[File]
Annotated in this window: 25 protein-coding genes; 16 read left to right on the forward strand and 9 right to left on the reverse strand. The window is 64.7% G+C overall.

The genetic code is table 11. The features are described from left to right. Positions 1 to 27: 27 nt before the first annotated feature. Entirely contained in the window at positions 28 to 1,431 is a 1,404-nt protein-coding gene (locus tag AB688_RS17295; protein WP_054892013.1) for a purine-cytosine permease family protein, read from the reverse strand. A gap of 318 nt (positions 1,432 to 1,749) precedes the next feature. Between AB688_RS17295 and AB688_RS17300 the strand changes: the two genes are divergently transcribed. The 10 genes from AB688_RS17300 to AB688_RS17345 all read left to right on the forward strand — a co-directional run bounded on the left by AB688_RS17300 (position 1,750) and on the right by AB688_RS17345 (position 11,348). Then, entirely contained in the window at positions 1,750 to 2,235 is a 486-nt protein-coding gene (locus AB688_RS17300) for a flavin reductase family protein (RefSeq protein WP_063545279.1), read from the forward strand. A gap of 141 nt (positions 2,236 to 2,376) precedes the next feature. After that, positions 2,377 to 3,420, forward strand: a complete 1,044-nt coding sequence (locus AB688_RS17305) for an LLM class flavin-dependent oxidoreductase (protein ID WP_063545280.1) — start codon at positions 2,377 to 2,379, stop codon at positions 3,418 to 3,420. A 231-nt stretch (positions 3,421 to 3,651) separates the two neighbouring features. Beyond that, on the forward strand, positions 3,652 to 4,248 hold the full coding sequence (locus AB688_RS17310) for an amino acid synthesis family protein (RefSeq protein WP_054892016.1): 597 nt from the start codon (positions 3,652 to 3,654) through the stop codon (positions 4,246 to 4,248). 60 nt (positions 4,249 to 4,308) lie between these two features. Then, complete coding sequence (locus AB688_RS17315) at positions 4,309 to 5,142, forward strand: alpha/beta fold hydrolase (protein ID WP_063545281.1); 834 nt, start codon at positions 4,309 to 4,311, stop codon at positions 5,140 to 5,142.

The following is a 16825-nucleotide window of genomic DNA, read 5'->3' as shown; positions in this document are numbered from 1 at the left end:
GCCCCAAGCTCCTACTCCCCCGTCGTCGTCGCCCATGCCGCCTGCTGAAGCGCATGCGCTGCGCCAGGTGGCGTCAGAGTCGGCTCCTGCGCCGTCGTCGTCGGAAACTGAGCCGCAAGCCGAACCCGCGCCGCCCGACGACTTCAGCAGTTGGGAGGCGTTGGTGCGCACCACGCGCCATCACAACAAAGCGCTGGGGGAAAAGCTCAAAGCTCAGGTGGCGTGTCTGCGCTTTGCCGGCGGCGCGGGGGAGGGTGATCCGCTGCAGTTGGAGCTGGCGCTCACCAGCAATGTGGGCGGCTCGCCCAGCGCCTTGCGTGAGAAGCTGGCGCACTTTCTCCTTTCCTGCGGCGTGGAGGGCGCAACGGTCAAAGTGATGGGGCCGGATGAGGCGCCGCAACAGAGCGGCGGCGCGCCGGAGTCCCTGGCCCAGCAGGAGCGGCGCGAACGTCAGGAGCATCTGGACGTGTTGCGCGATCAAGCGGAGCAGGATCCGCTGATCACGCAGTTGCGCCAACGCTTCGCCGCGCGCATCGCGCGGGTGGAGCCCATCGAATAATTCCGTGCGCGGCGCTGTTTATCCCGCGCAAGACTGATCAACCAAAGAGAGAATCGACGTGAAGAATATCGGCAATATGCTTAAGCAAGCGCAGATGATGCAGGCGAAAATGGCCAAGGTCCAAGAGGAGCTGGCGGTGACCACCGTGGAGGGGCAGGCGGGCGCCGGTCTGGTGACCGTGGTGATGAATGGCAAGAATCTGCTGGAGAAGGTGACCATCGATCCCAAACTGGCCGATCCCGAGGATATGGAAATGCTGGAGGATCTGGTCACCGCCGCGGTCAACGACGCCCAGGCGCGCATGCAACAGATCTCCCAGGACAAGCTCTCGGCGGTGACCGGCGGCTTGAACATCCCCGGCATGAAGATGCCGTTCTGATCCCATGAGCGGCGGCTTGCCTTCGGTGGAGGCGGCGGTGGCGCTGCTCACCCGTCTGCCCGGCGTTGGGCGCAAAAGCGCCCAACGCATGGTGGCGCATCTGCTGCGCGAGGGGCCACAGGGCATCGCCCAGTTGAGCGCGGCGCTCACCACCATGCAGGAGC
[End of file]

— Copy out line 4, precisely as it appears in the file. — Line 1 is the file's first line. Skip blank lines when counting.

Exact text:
GCCCCAAGCTCCTACTCCCCCGTCGTCGTCGCCCATGCCGCCTGCTGAAGCGCATGCGCTGCGCCAGGTGGCGTCAGAGTCGGCTCCTGCGCCGTCGTCGTCGGAAACTGAGCCGCAAGCCGAACCCGCGCCGCCCGACGACTTCAGCAGTTGGGAGGCGTTGGTGCGCACCACGCGCCATCACAACAAAGCGCTGGGGGAAAAGCTCAAAGCTCAGGTGGCGTGTCTGCGCTTTGCCGGCGGCGCGGGGGAGGGTGATCCGCTGCAGTTGGAGCTGGCGCTCACCAGCAATGTGGGCGGCTCGCCCAGCGCCTTGCGTGAGAAGCTGGCGCACTTTCTCCTTTCCTGCGGCGTGGAGGGCGCAACGGTCAAAGTGATGGGGCCGGATGAGGCGCCGCAACAGAGCGGCGGCGCGCCGGAGTCCCTGGCCCAGCAGGAGCGGCGCGAACGTCAGGAGCATCTGGACGTGTTGCGCGATCAAGCGGAGCAGGATCCGCTGATCACGCAGTTGCGCCAACGCTTCGCCGCGCGCATCGCGCGGGTGGAGCCCATCGAATAATTCCGTGCGCGGCGCTGTTTATCCCGCGCAAGACTGATCAACCAAAGAGAGAATCGACGTGAAGAATATCGGCAATATGCTTAAGCAAGCGCAGATGATGCAGGCGAAAATGGCCAAGGTCCAAGAGGAGCTGGCGGTGACCACCGTGGAGGGGCAGGCGGGCGCCGGTCTGGTGACCGTGGTGATGAATGGCAAGAATCTGCTGGAGAAGGTGACCATCGATCCCAAACTGGCCGATCCCGAGGATATGGAAATGCTGGAGGATCTGGTCACCGCCGCGGTCAACGACGCCCAGGCGCGCATGCAACAGATCTCCCAGGACAAGCTCTCGGCGGTGACCGGCGGCTTGAACATCCCCGGCATGAAGATGCCGTTCTGATCCCATGAGCGGCGGCTTGCCTTCGGTGGAGGCGGCGGTGGCGCTGCTCACCCGTCTGCCCGGCGTTGGGCGCAAAAGCGCCCAACGCATGGTGGCGCATCTGCTGCGCGAGGGGCCACAGGGCATCGCCCAGTTGAGCGCGGCGCTCACCACCATGCAGGAGC